A few days after the Parkland high school massacre, an aide to a Florida state legislator lost his job for claiming that two survivors were "not students here but actors that travel to various crisis [sic] when they happen." Such "crisis actor" rumors, which have spread after several recent public tragedies, are a reminder that people are capable of believing bizarre stories that are supported by only the thinnest alleged evidence. But some pundits think they represent something more: a breakdown in the media ecosystem.
A February 20 ThinkProgress article, to pick one representative example, announces in its lede that crisis-actor tales "have spread like wildfire across social media platforms—despite the repeated promises of Big Tech to crack down on fake news." The author circles back to that idea at the end, arguing that "the viral spread of the 'crisis actor' theory, along with other recent examples of highly-shared fake content, shows that [Facebook] is still ripe for misinformation and exploitation." One Facebook post touting the theory, he notes, has gotten more than 110,000 shares, and some of the videos promoting the idea have been "viewed tens of thousands of times."
That sounds less impressive when you start thinking about the context. We do not know how many of those 110,000 shares were trolls or bots, those crisis actors of the online world. Nor do we know how many people watch a video because they're inclined to believe it, how many watch because they're inclined to laugh at it, and how many just turn it off after 30 seconds. And what other numbers should we be examining? The day after the ThinkProgress piece appeared, MSNBC posted a video of a Parkland student reacting disdainfully to the idea that he's an imposter; within 24 hours, it had been viewed more than 94,000 times. That is also in the "tens of thousands." (Of course, we don't know how many of those viewers believed what they were hearing either.)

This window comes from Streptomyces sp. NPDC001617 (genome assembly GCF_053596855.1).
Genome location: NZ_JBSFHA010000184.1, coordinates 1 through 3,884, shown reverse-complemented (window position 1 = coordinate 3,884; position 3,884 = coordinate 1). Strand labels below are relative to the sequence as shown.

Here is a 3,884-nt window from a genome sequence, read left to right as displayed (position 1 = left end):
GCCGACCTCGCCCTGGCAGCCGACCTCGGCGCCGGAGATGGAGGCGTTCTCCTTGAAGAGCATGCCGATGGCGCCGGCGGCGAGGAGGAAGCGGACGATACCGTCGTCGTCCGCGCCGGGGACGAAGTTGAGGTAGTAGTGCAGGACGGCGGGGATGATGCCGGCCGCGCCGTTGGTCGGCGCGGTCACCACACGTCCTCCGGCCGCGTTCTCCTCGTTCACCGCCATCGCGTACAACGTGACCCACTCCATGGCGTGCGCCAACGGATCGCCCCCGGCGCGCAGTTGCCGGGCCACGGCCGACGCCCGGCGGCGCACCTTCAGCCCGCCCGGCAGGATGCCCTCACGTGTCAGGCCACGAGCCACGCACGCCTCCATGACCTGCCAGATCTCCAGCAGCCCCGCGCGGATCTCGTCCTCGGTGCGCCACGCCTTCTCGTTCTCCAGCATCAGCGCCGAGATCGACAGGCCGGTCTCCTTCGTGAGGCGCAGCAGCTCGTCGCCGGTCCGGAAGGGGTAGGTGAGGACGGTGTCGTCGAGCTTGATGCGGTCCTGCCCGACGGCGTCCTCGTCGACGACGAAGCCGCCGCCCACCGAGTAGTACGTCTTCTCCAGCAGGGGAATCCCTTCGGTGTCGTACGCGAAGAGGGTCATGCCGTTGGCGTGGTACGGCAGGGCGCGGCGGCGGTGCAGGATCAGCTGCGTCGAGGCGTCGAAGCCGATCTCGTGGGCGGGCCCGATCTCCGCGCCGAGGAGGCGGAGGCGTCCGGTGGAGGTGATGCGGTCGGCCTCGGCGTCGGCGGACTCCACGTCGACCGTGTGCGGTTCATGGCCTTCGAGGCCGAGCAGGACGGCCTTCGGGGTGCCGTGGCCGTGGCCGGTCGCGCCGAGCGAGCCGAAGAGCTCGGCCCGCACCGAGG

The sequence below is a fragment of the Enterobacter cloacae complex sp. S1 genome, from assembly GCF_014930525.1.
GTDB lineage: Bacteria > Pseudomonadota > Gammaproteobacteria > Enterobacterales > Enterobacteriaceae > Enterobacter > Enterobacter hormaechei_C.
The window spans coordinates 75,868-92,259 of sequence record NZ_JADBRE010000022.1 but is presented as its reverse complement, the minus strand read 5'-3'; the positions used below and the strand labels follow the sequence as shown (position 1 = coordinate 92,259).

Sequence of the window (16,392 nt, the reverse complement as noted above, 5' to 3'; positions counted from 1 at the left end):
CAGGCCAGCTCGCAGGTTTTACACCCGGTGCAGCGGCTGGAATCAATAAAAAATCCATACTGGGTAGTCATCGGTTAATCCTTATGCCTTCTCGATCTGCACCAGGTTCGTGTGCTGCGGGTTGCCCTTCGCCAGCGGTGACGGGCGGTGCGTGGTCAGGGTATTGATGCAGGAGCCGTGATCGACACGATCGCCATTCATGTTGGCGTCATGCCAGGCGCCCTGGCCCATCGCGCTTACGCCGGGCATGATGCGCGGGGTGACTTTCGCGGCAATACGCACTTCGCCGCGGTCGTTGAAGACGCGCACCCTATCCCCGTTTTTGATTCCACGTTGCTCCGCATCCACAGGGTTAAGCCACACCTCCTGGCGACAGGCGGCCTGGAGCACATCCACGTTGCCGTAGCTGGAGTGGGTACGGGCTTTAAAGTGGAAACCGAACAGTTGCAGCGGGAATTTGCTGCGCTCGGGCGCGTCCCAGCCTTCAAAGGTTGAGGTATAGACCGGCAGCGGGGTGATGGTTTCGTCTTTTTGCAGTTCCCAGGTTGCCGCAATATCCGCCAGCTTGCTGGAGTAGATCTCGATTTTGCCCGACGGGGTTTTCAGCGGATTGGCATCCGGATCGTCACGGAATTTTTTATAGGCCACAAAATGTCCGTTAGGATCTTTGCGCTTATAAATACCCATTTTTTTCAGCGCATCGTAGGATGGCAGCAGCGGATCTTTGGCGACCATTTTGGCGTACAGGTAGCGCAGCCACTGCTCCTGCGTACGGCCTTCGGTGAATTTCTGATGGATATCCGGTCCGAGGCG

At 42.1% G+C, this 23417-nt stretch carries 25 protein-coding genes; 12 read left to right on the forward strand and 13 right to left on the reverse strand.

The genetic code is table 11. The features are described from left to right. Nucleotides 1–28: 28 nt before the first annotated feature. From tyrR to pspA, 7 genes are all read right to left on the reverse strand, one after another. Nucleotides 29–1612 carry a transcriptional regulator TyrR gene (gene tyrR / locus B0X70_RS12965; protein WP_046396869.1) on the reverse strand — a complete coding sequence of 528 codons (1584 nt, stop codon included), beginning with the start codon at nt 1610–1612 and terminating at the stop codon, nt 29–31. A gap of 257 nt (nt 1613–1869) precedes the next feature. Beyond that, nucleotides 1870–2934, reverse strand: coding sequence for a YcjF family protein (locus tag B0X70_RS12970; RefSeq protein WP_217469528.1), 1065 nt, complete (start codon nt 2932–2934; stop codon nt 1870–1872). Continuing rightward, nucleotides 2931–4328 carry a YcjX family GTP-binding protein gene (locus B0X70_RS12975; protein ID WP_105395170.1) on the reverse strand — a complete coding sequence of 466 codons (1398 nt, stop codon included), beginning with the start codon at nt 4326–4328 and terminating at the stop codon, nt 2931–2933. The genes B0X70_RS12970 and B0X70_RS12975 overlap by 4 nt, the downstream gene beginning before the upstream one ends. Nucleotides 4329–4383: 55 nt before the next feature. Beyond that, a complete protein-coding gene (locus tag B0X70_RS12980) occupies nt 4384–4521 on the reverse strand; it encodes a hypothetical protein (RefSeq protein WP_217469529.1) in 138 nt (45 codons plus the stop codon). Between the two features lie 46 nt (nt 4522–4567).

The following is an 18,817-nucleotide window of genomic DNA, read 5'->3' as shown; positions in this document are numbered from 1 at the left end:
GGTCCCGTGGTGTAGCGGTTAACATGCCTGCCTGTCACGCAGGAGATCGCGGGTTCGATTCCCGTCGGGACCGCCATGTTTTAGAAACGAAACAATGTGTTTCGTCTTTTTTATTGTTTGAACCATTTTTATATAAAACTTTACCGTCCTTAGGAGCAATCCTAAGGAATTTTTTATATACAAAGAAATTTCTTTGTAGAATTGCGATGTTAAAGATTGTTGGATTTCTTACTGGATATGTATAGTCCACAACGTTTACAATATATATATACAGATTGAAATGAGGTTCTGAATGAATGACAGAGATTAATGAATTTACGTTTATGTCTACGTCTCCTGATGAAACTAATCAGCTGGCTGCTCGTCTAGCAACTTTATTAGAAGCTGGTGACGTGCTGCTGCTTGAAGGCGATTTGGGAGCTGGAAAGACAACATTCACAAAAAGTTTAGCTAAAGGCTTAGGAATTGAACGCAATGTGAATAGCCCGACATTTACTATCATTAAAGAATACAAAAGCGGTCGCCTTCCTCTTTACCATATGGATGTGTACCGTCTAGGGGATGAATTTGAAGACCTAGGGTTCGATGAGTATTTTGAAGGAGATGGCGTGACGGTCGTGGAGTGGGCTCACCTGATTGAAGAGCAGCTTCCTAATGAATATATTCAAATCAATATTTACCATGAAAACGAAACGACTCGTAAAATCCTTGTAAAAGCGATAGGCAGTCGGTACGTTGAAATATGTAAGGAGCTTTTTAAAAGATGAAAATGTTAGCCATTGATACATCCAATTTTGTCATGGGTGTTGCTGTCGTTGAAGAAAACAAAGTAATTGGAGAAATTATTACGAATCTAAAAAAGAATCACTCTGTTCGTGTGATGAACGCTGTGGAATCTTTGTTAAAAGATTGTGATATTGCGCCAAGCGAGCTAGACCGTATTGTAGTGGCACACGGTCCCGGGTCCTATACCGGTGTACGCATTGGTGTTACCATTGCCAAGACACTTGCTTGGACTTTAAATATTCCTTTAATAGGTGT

In my Twitter feed, the overwhelming majority of tweets mentioning crisis actors have denounced, debunked, or just made fun of the idea. That could simply reflect who I choose to follow, so shortly after the Florida aide was fired, I did a full Twitter search for "crisis actors" to see what cross-section of opinion would appear. Of the first 30 tweets that came up, two-thirds disdained the idea. When I did the same test on Facebook, I got roughly the same results. Meanwhile, some (though not all) of the Facebook posts promoting the idea were getting pushback in the comments, so this wasn't just a matter of conversations taking place in separate bubbles. Actual arguments were underway.
Obviously, these are not scientific samples. I'm not going to make grand claims about how many people have embraced or rejected the rumor. But what I saw reinforces what common sense would suggest: Widespread discussion of a bizarre belief is not the same as widespread support for a bizarre belief.
That is especially true when you remember three more things. First, many of the people who believe the crisis-actor theory—probably almost all of them—are already predisposed to believe tales like this. In an earlier era, with an earlier urban legend, they may well have whispered the story to each other in person.
Second, social media tend to make marginal ideas more visible. But this increased visibility does not always go hand in hand with increased popularity.
Third, more people still get their news primarily from TV than from social media. And TV coverage of the crisis-actor thesis has been overwhelmingly critical of it. Indeed, just about all the mainstream coverage has been negative.
The idea that the crisis-actor story is replicating unchallenged in some endless cancerous pattern may play to people's anxieties about social media. For anti-gun activists, it may also play to the pleasures of highlighting the most idiotic arguments on the other side. But out there in the actual internet, people were knocking these stories down. The criticisms of the conspiracy theory may well have been more viral than the theory itself.